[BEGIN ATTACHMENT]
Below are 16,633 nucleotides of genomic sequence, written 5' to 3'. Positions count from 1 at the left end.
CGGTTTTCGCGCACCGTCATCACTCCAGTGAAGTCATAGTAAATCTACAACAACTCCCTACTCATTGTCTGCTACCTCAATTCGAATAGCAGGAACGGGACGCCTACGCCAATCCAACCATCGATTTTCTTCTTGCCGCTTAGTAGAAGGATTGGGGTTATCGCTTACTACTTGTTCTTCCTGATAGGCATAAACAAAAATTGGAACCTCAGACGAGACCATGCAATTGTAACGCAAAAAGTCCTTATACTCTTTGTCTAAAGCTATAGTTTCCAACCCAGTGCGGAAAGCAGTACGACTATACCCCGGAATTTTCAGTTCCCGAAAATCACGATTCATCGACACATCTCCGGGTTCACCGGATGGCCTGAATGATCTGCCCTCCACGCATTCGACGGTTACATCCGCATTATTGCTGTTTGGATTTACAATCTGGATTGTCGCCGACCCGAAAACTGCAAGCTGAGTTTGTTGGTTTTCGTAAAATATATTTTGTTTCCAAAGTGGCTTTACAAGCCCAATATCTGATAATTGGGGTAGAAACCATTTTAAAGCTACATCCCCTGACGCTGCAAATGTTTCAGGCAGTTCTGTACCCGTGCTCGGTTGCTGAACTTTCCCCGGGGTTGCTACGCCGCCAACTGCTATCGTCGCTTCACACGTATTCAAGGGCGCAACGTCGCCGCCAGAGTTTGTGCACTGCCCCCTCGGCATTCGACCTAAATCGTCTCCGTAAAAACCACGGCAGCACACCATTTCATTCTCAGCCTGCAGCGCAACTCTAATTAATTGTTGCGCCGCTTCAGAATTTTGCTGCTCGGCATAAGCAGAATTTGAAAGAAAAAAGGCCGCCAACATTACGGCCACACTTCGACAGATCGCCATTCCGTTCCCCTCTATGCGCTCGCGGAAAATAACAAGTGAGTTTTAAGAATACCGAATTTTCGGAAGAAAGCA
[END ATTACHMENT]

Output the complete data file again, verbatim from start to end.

Below are 16,633 nucleotides of genomic sequence, written 5' to 3'. Positions count from 1 at the left end.
CGGTTTTCGCGCACCGTCATCACTCCAGTGAAGTCATAGTAAATCTACAACAACTCCCTACTCATTGTCTGCTACCTCAATTCGAATAGCAGGAACGGGACGCCTACGCCAATCCAACCATCGATTTTCTTCTTGCCGCTTAGTAGAAGGATTGGGGTTATCGCTTACTACTTGTTCTTCCTGATAGGCATAAACAAAAATTGGAACCTCAGACGAGACCATGCAATTGTAACGCAAAAAGTCCTTATACTCTTTGTCTAAAGCTATAGTTTCCAACCCAGTGCGGAAAGCAGTACGACTATACCCCGGAATTTTCAGTTCCCGAAAATCACGATTCATCGACACATCTCCGGGTTCACCGGATGGCCTGAATGATCTGCCCTCCACGCATTCGACGGTTACATCCGCATTATTGCTGTTTGGATTTACAATCTGGATTGTCGCCGACCCGAAAACTGCAAGCTGAGTTTGTTGGTTTTCGTAAAATATATTTTGTTTCCAAAGTGGCTTTACAAGCCCAATATCTGATAATTGGGGTAGAAACCATTTTAAAGCTACATCCCCTGACGCTGCAAATGTTTCAGGCAGTTCTGTACCCGTGCTCGGTTGCTGAACTTTCCCCGGGGTTGCTACGCCGCCAACTGCTATCGTCGCTTCACACGTATTCAAGGGCGCAACGTCGCCGCCAGAGTTTGTGCACTGCCCCCTCGGCATTCGACCTAAATCGTCTCCGTAAAAACCACGGCAGCACACCATTTCATTCTCAGCCTGCAGCGCAACTCTAATTAATTGTTGCGCCGCTTCAGAATTTTGCTGCTCGGCATAAGCAGAATTTGAAAGAAAAAAGGCCGCCAACATTACGGCCACACTTCGACAGATCGCCATTCCGTTCCCCTCTATGCGCTCGCGGAAAATAACAAGTGAGTTTTAAGAATACCGAATTTTCGGAAGAAAGCA